Lawyers who are experts in Academic Appeals and the OIA

A solicitors firm specialising in supporting the University Student in academic appeals and in complaints to the OIA and the courts

Most universities will have a grievance procedure and a complaints procedure that students can utilise if they feel that they have been let down. Indeed Higher Education establishments must have proper procedures to deal with this to include allowing students a right of appeal. Universities will also have an academic appeal process, and once exhausted will offer you a right of complaint to the Office of the Independent Adjudicator ( The OIA ). It is important, if appointing a lawyer, select a firm that are expert in academic appeals and the OIA.

The most common grounds that are accepted are where a student can show that they have a compelling reason that was not known to the examining board before deciding a students results. A student may have under achieved for a number of reasons from ill health to inadequate supervision. It also may be that the University or college simply got it wrong when they calculated a students marks. However, if you launch an appeal and exhaust the appeal rights, there is a right to proceed to the Office of the Independent Adjudicator (otherwise known as the OIA for short).

Some students complain that they were bullied or victimised by others and this had an impact on their studies.

Sinclairs solicitors have dealt with very large numbers of university and college cases many of which have made it through to the courts or to judicial review. The firm has also assisted many students both in the UK and abroad achieve justice.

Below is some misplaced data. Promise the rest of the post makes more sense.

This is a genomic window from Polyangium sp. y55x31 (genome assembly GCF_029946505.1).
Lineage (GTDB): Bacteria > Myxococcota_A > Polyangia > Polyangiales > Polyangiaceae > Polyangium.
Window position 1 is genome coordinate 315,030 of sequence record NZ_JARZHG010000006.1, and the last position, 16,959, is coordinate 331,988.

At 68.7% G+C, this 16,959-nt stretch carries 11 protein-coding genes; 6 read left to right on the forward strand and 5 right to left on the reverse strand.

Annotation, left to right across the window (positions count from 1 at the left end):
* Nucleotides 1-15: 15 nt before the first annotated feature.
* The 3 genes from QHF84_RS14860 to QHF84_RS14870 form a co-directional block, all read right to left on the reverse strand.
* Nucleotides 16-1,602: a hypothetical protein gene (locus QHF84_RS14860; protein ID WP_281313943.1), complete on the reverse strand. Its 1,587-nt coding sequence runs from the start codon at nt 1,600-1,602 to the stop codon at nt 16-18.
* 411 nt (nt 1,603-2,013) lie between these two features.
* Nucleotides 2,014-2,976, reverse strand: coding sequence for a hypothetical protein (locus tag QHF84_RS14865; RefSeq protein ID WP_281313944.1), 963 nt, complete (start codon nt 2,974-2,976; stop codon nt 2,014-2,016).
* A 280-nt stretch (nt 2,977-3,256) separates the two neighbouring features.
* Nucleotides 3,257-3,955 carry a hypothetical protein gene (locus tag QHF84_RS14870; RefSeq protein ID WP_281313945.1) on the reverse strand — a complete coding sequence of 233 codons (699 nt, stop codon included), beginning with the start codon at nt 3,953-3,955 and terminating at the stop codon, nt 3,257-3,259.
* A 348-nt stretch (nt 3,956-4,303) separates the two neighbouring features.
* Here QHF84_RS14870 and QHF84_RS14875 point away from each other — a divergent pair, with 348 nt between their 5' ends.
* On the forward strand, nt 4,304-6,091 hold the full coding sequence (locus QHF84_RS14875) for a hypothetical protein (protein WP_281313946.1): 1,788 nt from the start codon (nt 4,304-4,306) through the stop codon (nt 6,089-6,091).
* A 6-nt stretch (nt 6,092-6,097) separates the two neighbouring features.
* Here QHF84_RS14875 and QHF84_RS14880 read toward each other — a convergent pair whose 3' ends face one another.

If you believe that you have been let down by your University or College you need to be aware that there are often strictly observed time limits within which to act. Whether you intend to launch an internal appeal, a court action or an appeal to the Office of the Independent Adjudicator, we can help.

Successful OIA complaints

Preparing a successful appeal / complaint to the OIA can be tricky. The key is to check the University own rules and see if your case demonstrates that the University has misapplied its rules. Otherwise, has the University breached its legal obligations or acted unreasonably? It is always a good idea to seek specialist lawyer advice from a team specialising in Higher Education and University law.

What if the OIA ( Office of the Independent Adjudicator ) gets it wrong? Specialist University lawyers can help

Very few cases have been successful against the decision of the OIA. However many cases might settle without the need to go down the road of judicial review and the courts. Up to 2016, only 2 cases ever succeeded to a final hearing and were successful as against the OIA in court. Sinclairslaw University law department successfully argued what has become the leading case against the Office of the Independent Adjudicator to date (as at January 2016) – that of Gopikrishna -v- The OIA and the University of Leicester.

,h3>Gopikrishna -v- The Office of the Independent Adjudicator and the University of Leicester

Sinclairslaw advised in the successful judicial review against the OIA ( The office of the Independent Adjudicator ). This case has now been widely recognised at the leading authority in determining what constitutes “academic judgment”. Michael Charles, our CEO was the solicitor who led the case to a successful outcome paving the way for the student to re-enter medical school.

We also provide specialist legal representation for the Overseas Student

It has been a privilege to represent our student clients all over the world. We have represented many students from the United States who have studied in England and Wales, as well as students across China, Malaysia and other far afield places. If you have studied in a British University and need support from a specialist Higher Education Attorney then you need look no further. We have Higher Education lawyers that can help. Speak to us today.

Speak to a specialist advisor today – legal help may be available.

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